An Example of Choosing 138 kV Line Circuit Breaker

An Example of Choosing 138 kV Line Circuit Breaker (photo credit: wilsonconst.com)

Let’s choose 138 kV line #3 circuit breaker

To better understand a process of high voltage equipment selection, let’s discuss an example of choosing 138 kV Line #3 Circuit Breaker, shown in Figure 1, assuming that the following information about the system is available:

Power System for Example of 138 kV Breaker Selection

Figure 1 – Power System for Example of 138 kV Breaker Selection


Continuous current for all the lines:

  • Line #1 – 1,000 A,
  • Line #2 – 1,500 A,
  • Line #3 – 800A

3-phase fault current on the bus is 46.5 kA, contributions from the lines:

  • Line #1 – 24.5 kA,
  • Line#2 – 12kA,
  • Line#3 – 10kA

Projected Substation load growth is 25%.

Available breaker ratings:

  • Continuous current: 1,200 A, 2,000 A, 3,000 A
  • Short circuit interrupting capability: 40 kA, 50 kA

Let’s see the solution…

Future load considering 25% growth: (1000 A + 1500 A – 800 A) x 1.25 = 2,125 A.

This load may be fed from Line #3 through its circuit breaker if lines #1 and #2 are switched off. So, the breaker should be sized to carry at least 2,125 A. Closest available continuous rating meeting this requirement is 3,000 A.

Maximum 3-phase fault current that Line #3 breaker needs to interrupt may be calculated by deducting from a total bus fault current a contribution from line #3, i.e. 46.5 – 10 = 36.5 kA

Closest short circuit current interrupting rating and meeting requirement to be at least 36.5 kA is 40 kA.

This is a summary of the selected circuit breaker ratings:

  • Rated maximum voltage – 138 kV
  • Rated continuous current – 3,000 A
  • BIL – 650 kV
  • Rated short circuit current – 40 kA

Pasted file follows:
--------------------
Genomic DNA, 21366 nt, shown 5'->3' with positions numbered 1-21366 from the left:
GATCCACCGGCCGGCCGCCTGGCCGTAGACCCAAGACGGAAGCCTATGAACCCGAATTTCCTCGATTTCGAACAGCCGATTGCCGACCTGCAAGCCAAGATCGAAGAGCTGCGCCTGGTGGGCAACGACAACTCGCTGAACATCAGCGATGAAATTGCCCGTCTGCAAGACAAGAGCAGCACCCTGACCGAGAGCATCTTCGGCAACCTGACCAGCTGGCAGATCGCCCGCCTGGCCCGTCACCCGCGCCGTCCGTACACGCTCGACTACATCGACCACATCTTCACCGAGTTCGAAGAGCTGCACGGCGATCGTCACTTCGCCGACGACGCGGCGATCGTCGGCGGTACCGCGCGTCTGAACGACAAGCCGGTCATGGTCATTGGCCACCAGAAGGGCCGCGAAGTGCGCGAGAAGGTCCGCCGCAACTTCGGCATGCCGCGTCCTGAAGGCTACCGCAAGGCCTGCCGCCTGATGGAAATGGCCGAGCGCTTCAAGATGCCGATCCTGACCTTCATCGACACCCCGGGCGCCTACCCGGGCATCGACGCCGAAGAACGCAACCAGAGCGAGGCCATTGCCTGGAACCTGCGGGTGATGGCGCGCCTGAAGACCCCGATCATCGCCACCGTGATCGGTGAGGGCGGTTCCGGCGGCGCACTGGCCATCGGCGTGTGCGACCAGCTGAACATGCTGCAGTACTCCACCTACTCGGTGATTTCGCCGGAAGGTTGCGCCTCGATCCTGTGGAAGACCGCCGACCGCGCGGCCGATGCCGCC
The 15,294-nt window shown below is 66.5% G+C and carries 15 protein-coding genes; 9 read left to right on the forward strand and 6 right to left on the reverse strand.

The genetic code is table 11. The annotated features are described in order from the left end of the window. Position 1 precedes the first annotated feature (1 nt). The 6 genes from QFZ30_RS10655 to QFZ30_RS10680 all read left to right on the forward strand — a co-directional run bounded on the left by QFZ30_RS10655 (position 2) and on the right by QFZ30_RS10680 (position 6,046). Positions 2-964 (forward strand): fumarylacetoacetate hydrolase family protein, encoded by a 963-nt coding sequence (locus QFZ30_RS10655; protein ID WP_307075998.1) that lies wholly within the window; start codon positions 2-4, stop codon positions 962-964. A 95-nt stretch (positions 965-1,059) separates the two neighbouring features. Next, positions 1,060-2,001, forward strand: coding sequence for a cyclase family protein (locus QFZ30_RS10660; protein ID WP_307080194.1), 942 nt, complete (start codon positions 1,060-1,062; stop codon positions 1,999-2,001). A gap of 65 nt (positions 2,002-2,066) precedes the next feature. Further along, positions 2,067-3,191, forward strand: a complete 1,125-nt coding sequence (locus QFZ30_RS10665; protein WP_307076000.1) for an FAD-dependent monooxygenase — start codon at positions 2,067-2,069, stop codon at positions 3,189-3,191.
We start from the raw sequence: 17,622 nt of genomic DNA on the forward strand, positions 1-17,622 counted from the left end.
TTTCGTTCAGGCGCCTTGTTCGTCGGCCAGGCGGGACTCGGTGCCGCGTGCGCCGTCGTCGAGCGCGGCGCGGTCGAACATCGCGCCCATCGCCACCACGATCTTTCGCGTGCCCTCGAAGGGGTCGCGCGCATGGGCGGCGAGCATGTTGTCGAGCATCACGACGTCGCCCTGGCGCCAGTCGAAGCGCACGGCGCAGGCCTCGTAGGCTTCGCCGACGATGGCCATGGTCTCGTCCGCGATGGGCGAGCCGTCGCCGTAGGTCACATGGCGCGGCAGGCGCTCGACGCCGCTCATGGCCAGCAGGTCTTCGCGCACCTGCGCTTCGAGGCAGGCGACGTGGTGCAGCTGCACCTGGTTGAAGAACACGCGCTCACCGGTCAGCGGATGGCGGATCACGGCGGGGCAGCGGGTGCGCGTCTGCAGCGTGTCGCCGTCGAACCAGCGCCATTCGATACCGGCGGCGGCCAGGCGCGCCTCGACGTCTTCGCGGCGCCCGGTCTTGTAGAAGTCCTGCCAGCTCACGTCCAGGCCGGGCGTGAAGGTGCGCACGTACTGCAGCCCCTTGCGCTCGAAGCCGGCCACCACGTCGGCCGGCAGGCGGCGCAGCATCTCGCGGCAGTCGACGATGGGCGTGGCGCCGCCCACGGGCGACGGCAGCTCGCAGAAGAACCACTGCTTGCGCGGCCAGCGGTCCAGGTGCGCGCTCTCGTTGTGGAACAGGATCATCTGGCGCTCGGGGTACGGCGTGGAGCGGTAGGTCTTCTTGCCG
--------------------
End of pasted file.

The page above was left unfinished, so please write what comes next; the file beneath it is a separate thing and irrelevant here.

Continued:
As you can see, selection of equipment for a specific application requires an input data which may be obtained from system studies. Such data include power flows, load projection, short circuit current calculations, etc., which are usually performed by utility company planners.

Reference: Fundamentals of Modern Electrical Substations (Part 3: Electrical Substation Engineering Aspects) – Boris Shvartsberg, Ph.D., P.E., P.M.P.


About Author //

author-pic

Edvard Csanyi

Edvard - Electrical engineer, programmer and founder of EEP. Highly specialized for design of LV high power busbar trunking (<6300A) in power substations, buildings and industry fascilities. Designing of LV/MV switchgears. Professional in AutoCAD programming and web-design. Present on



4 Comments


  1. yuvaraj
    Aug 12, 2014

    Very nice explaination


  2. methaq
    Jul 27, 2014

    Edvard in calculating Future load considering 25% growth: (1000 A + 1500 A – 800 A) x 1.25 why you use -800 its not clear. if this calculation for line #3, we have Continuous current for Line #3 = 800A!


    • muthukumar vr
      Jul 27, 2014

      hello methaq…i think apply KCL in that grid…you will get (1000 A + 1500 A – 800 A) these value.


    • Reza
      Oct 18, 2014

      Hello;
      please pay attention to direction of currents.in #3 is differ from #1 & #2.
      Good luck.

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